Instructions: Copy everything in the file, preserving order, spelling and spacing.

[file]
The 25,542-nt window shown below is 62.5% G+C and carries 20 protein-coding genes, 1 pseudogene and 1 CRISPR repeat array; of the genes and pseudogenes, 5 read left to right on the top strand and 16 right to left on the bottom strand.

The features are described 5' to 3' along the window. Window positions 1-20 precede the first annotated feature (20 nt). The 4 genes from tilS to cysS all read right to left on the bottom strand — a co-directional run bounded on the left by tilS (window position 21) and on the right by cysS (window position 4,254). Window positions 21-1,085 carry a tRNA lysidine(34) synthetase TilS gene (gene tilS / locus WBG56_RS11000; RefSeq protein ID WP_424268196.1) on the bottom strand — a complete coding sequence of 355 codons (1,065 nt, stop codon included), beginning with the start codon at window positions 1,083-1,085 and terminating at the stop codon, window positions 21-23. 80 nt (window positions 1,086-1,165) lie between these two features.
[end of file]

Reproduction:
The 25,542-nt window shown below is 62.5% G+C and carries 20 protein-coding genes, 1 pseudogene and 1 CRISPR repeat array; of the genes and pseudogenes, 5 read left to right on the top strand and 16 right to left on the bottom strand.

The features are described 5' to 3' along the window. Window positions 1-20 precede the first annotated feature (20 nt). The 4 genes from tilS to cysS all read right to left on the bottom strand — a co-directional run bounded on the left by tilS (window position 21) and on the right by cysS (window position 4,254). Window positions 21-1,085 carry a tRNA lysidine(34) synthetase TilS gene (gene tilS / locus WBG56_RS11000; RefSeq protein ID WP_424268196.1) on the bottom strand — a complete coding sequence of 355 codons (1,065 nt, stop codon included), beginning with the start codon at window positions 1,083-1,085 and terminating at the stop codon, window positions 21-23. 80 nt (window positions 1,086-1,165) lie between these two features.